She was the largest craft afloat and the greatest of the works of men. In her construction and maintenance were involved every science, profession, and trade known to civilization. On her bridge were officers, who, besides being the pick of the Royal Navy, had passed rigid examinations in all studies that pertained to the winds, tides, currents, and geography of the sea; they were not only seamen, but scientists. The same professional standard applied to the personnel of the engine-room, and the steward’s department was equal to that of a first-class hotel.
Two brass bands, two orchestras, and a theatrical company entertained the passengers during waking hours; a corps of physicians attended to the temporal, and a corps of chaplains to the spiritual, welfare of all on board, while a well-drilled fire-company soothed the fears of nervous ones and added to the general entertainment by daily practice with their apparatus.
From her lofty bridge ran hidden telegraph lines to the bow, stern engine-room, crow’s-nest on the foremast, and to all parts of the ship where work was done, each wire terminating in a marked dial with a movable indicator, containing in its scope every order and answer required in handling the massive hulk, either at the dock or at sea—which eliminated, to a great extent, the hoarse, nerve-racking shouts of officers and sailors.
From the bridge, engine-room, and a dozen places on her deck the ninety-two doors of nineteen water-tight compartments could be closed in half a minute by turning a lever. These doors would also close automatically in the presence of water. With nine compartments flooded the ship would still float, and as no known accident of the sea could possibly fill this many, the steamship Titan was considered practically unsinkable.
Built of steel throughout, and for passenger traffic only, she carried no combustible cargo to threaten her destruction by fire; and the immunity from the demand for cargo space had enabled her designers to discard the flat, kettle-bottom of cargo boats and give her the sharp dead-rise—or slant from the keel—of a steam yacht, and this improved her behavior in a seaway. She was eight hundred feet long, of seventy thousand tons’ displacement, seventy-five thousand horse-power, and on her trial trip had steamed at a rate of twenty-five knots an hour over the bottom, in the face of unconsidered winds, tides, and currents. In short, she was a floating city—containing within her steel walls all that tends to minimize the dangers and discomforts of the Atlantic voyage—all that makes life enjoyable.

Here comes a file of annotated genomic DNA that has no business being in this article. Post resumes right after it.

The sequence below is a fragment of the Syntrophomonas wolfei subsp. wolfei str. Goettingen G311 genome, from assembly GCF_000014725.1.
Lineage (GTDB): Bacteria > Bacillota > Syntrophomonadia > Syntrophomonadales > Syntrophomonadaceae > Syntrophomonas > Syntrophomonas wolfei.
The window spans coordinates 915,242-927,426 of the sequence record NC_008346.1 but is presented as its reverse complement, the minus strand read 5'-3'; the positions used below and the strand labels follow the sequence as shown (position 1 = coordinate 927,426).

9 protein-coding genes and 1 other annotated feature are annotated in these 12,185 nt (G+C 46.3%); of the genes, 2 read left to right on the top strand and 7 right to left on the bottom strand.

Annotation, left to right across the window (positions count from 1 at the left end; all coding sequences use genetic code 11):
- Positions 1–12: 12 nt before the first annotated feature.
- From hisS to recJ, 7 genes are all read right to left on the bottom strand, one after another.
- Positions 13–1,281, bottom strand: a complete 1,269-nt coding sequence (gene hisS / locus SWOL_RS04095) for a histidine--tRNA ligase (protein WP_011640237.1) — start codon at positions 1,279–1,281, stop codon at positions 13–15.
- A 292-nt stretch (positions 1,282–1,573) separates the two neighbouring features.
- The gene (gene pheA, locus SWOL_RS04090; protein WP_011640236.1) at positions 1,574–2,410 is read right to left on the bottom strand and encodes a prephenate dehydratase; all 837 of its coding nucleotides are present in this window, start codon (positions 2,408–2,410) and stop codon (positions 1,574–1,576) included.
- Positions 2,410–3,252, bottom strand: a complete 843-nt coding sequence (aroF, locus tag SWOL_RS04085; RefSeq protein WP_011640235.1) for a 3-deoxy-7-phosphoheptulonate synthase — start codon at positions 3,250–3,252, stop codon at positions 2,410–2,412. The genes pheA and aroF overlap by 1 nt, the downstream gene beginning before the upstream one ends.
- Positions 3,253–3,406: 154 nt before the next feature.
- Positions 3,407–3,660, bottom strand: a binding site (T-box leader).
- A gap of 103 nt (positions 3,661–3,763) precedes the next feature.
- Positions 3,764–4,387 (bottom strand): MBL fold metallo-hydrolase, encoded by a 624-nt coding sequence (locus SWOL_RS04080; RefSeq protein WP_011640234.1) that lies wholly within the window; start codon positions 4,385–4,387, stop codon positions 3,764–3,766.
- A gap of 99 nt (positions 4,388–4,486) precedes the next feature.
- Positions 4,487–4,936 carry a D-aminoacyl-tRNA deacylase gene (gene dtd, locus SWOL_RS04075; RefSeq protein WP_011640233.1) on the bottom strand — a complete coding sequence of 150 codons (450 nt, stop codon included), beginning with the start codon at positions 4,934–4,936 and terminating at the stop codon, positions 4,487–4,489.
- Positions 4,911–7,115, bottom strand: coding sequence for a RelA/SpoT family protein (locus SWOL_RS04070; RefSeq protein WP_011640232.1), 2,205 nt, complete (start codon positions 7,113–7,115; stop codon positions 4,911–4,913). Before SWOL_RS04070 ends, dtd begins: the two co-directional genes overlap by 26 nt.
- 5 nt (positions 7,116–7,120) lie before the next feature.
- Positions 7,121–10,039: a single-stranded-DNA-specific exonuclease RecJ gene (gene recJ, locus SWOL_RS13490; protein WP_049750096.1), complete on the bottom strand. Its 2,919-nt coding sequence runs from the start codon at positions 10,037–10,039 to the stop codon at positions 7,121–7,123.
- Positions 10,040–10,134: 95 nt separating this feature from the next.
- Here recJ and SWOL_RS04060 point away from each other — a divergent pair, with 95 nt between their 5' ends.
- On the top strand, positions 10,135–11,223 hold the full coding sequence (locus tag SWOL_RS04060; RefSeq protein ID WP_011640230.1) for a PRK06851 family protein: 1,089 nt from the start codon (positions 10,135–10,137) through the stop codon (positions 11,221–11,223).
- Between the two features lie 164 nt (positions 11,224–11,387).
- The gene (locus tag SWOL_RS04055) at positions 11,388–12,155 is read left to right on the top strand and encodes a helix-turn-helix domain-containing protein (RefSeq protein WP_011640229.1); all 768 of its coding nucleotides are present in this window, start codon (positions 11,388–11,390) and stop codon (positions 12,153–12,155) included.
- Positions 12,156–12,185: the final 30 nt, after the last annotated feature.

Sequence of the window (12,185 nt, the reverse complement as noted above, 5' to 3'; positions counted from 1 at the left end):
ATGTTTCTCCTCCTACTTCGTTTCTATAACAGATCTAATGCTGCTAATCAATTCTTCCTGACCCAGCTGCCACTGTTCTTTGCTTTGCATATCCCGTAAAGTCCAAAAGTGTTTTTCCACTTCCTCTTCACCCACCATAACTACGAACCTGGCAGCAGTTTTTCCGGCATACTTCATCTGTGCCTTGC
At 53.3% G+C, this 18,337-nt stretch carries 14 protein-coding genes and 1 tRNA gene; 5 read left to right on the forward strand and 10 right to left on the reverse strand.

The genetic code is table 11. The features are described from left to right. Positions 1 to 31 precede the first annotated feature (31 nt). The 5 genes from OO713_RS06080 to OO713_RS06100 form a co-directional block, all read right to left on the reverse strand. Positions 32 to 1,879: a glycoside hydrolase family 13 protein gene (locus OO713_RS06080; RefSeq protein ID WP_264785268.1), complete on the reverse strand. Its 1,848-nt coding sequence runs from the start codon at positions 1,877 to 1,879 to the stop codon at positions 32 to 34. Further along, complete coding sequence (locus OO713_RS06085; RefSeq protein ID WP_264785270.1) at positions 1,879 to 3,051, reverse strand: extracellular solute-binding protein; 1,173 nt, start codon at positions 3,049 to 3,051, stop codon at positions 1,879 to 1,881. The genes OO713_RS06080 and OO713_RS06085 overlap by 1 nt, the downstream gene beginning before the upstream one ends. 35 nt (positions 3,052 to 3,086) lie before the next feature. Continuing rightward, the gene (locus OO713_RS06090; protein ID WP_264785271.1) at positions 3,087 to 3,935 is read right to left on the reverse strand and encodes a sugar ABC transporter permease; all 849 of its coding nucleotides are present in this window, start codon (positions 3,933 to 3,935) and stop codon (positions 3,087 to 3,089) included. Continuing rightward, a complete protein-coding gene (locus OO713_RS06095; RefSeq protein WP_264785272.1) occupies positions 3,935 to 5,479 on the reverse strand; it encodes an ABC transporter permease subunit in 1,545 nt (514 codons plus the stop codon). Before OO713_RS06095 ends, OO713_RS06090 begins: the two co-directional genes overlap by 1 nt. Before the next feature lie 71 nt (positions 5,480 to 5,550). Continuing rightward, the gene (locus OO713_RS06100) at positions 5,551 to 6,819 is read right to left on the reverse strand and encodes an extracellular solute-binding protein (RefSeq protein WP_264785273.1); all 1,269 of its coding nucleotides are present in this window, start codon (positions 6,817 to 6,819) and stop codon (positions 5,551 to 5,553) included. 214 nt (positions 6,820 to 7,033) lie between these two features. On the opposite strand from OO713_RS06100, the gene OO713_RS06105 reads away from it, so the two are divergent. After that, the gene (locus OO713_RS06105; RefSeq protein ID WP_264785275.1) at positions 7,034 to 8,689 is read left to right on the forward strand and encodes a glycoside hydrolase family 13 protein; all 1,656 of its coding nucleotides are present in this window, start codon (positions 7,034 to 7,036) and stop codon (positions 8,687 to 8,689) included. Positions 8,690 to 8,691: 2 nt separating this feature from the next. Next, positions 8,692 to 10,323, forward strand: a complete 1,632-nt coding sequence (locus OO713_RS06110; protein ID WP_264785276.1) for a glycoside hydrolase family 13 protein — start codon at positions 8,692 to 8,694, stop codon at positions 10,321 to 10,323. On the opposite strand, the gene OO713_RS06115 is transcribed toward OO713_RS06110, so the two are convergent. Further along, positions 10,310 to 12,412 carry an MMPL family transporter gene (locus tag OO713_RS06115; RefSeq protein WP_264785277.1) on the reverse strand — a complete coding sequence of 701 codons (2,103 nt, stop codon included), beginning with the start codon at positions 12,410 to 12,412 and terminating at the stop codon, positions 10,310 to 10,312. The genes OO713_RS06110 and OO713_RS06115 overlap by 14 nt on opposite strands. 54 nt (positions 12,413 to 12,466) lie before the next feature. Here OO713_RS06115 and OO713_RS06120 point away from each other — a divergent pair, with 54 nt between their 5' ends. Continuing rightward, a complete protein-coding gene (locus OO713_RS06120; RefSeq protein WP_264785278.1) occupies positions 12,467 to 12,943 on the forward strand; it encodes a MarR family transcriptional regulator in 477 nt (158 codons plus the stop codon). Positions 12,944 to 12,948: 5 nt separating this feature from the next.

Unsinkable—indestructible, she carried as few boats as would satisfy the laws. These, twenty-four in number, were securely covered and lashed down to their chocks on the upper deck, and if launched would hold five hundred people. She carried no useless, cumbersome life-rafts; but—because the law required it—each of the three thousand berths in the passengers’, officers’, and crew’s quarters contained a cork jacket, while about twenty circular life-buoys were strewn along the rails.
In view of her absolute superiority to other craft, a rule of navigation thoroughly believed in by some captains, but not yet openly followed, was announced by the steamship company to apply to the Titan: She would steam at full speed in fog, storm, and sunshine, and on the Northern Lane Route, winter and summer, for the following good and substantial reasons: First, that if another craft should strike her, the force of the impact would be distributed over a larger area if the Titan had full headway, and the brunt of the damage would be borne by the other. Second, that if the Titan was the aggressor she would certainly destroy the other craft, even at half-speed, and perhaps damage her own bows; while at full speed, she would cut her in two with no more damage to herself than a paintbrush could remedy. In either case, as the lesser of two evils, it was best that the smaller hull should suffer. A third reason was that, at full speed, she could be more easily steered out of danger, and a fourth, that in case of an end-on collision with an iceberg—the only thing afloat that she could not conquer—her bows would be crushed in but a few feet further at full than at half speed, and at the most three compartments would be flooded—which would not matter with six more to spare.
So, it was confidently expected that when her engines had limbered themselves, the steamship Titan would land her passengers three thousand miles away with the promptitude and regularity of a railway train. She had beaten all records on her maiden voyage, but, up to the third return trip, had not lowered the time between Sandy Hook and Daunt’s Rock to the five-day limit; and it was unofficially rumored among the two thousand passengers who had embarked at New York that an effort would now be made to do so.
The Wreck of the Titan
In 1898, Morgan Robertson penned The Wreck of the Titan, a love story set aboard the Titan, the most advanced steamship of the age. When the “unsinkable” passenger liner hit an iceberg, nearly all its passengers perished at sea.
On April 15, 1912, the most advanced steamship of its age, the “unsinkable” Titanic, struck an iceberg and was lost to the ocean, becoming forever immortalized as a cultural touchstone.
The similarities between the fact of the Titanic and the fiction of the Titan are more than just name-deep. Both stories tell the tale of real humans faced with an unfathomable disaster, and the hopes of humankind at the turn of a new century.
As the 100th anniversary of the sinking of the Titanic is remembered, Robertson’s work of fiction gives great insights into the human scope of the tragedy…and the enduring power of love.
Includes a special excerpt from the all-new Titanic thriller, The Titanic Secret, by Jack Steel—Available in stores and online now!